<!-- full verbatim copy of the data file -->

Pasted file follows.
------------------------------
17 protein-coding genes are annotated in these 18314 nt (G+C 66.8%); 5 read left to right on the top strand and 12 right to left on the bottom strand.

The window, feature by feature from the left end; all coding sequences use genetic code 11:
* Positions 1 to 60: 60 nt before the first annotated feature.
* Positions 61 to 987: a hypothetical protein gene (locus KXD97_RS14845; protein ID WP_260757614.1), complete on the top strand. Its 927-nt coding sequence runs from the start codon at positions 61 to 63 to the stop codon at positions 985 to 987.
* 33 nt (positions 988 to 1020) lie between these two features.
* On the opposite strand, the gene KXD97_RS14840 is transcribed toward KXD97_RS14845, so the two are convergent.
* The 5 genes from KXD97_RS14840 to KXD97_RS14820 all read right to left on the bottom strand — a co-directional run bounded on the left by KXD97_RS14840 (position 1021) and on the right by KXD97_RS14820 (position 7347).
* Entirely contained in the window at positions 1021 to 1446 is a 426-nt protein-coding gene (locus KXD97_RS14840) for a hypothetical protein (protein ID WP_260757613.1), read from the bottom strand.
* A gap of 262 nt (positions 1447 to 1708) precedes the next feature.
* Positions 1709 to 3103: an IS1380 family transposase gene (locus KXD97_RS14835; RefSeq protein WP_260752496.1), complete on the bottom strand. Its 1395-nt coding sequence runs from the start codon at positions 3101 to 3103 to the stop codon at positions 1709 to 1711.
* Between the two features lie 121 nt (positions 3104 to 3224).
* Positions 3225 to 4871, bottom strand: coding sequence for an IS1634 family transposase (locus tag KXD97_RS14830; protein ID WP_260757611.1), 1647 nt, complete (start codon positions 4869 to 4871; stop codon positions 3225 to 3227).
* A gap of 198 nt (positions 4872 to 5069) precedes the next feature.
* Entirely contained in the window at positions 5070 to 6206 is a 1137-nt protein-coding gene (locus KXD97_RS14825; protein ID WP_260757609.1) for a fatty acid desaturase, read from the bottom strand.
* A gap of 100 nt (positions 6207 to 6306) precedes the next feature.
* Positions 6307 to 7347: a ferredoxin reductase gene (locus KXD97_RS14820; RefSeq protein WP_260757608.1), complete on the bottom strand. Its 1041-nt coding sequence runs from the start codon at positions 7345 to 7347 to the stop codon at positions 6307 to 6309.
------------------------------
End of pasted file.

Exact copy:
17 protein-coding genes are annotated in these 18314 nt (G+C 66.8%); 5 read left to right on the top strand and 12 right to left on the bottom strand.

The window, feature by feature from the left end; all coding sequences use genetic code 11:
* Positions 1 to 60: 60 nt before the first annotated feature.
* Positions 61 to 987: a hypothetical protein gene (locus KXD97_RS14845; protein ID WP_260757614.1), complete on the top strand. Its 927-nt coding sequence runs from the start codon at positions 61 to 63 to the stop codon at positions 985 to 987.
* 33 nt (positions 988 to 1020) lie between these two features.
* On the opposite strand, the gene KXD97_RS14840 is transcribed toward KXD97_RS14845, so the two are convergent.
* The 5 genes from KXD97_RS14840 to KXD97_RS14820 all read right to left on the bottom strand — a co-directional run bounded on the left by KXD97_RS14840 (position 1021) and on the right by KXD97_RS14820 (position 7347).
* Entirely contained in the window at positions 1021 to 1446 is a 426-nt protein-coding gene (locus KXD97_RS14840) for a hypothetical protein (protein ID WP_260757613.1), read from the bottom strand.
* A gap of 262 nt (positions 1447 to 1708) precedes the next feature.
* Positions 1709 to 3103: an IS1380 family transposase gene (locus KXD97_RS14835; RefSeq protein WP_260752496.1), complete on the bottom strand. Its 1395-nt coding sequence runs from the start codon at positions 3101 to 3103 to the stop codon at positions 1709 to 1711.
* Between the two features lie 121 nt (positions 3104 to 3224).
* Positions 3225 to 4871, bottom strand: coding sequence for an IS1634 family transposase (locus tag KXD97_RS14830; protein ID WP_260757611.1), 1647 nt, complete (start codon positions 4869 to 4871; stop codon positions 3225 to 3227).
* A gap of 198 nt (positions 4872 to 5069) precedes the next feature.
* Entirely contained in the window at positions 5070 to 6206 is a 1137-nt protein-coding gene (locus KXD97_RS14825; protein ID WP_260757609.1) for a fatty acid desaturase, read from the bottom strand.
* A gap of 100 nt (positions 6207 to 6306) precedes the next feature.
* Positions 6307 to 7347: a ferredoxin reductase gene (locus KXD97_RS14820; RefSeq protein WP_260757608.1), complete on the bottom strand. Its 1041-nt coding sequence runs from the start codon at positions 7345 to 7347 to the stop codon at positions 6307 to 6309.